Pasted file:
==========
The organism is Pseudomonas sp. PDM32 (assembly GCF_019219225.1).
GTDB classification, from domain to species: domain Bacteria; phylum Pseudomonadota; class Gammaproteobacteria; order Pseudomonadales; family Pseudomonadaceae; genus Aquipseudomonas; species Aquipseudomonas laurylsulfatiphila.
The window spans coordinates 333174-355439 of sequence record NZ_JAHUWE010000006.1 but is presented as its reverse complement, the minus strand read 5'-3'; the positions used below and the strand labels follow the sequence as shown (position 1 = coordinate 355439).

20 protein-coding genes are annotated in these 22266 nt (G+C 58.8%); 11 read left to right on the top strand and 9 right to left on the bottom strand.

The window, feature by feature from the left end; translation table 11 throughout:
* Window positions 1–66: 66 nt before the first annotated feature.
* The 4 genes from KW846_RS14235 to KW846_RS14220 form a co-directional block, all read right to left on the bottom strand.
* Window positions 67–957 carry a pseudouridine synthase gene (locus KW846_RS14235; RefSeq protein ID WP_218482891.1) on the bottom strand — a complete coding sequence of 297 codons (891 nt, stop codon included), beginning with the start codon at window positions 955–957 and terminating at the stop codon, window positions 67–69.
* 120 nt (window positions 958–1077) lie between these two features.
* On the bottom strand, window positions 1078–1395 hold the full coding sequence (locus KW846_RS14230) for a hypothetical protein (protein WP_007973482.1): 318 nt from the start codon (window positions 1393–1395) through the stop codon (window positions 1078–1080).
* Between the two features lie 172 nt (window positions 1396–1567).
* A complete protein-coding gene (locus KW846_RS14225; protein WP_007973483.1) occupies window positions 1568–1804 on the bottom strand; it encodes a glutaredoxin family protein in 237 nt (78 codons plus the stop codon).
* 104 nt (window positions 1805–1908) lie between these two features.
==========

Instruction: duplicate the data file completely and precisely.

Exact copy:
The organism is Pseudomonas sp. PDM32 (assembly GCF_019219225.1).
GTDB classification, from domain to species: domain Bacteria; phylum Pseudomonadota; class Gammaproteobacteria; order Pseudomonadales; family Pseudomonadaceae; genus Aquipseudomonas; species Aquipseudomonas laurylsulfatiphila.
The window spans coordinates 333174-355439 of sequence record NZ_JAHUWE010000006.1 but is presented as its reverse complement, the minus strand read 5'-3'; the positions used below and the strand labels follow the sequence as shown (position 1 = coordinate 355439).

20 protein-coding genes are annotated in these 22266 nt (G+C 58.8%); 11 read left to right on the top strand and 9 right to left on the bottom strand.

The window, feature by feature from the left end; translation table 11 throughout:
* Window positions 1–66: 66 nt before the first annotated feature.
* The 4 genes from KW846_RS14235 to KW846_RS14220 form a co-directional block, all read right to left on the bottom strand.
* Window positions 67–957 carry a pseudouridine synthase gene (locus KW846_RS14235; RefSeq protein ID WP_218482891.1) on the bottom strand — a complete coding sequence of 297 codons (891 nt, stop codon included), beginning with the start codon at window positions 955–957 and terminating at the stop codon, window positions 67–69.
* 120 nt (window positions 958–1077) lie between these two features.
* On the bottom strand, window positions 1078–1395 hold the full coding sequence (locus KW846_RS14230) for a hypothetical protein (protein WP_007973482.1): 318 nt from the start codon (window positions 1393–1395) through the stop codon (window positions 1078–1080).
* Between the two features lie 172 nt (window positions 1396–1567).
* A complete protein-coding gene (locus KW846_RS14225; protein WP_007973483.1) occupies window positions 1568–1804 on the bottom strand; it encodes a glutaredoxin family protein in 237 nt (78 codons plus the stop codon).
* 104 nt (window positions 1805–1908) lie between these two features.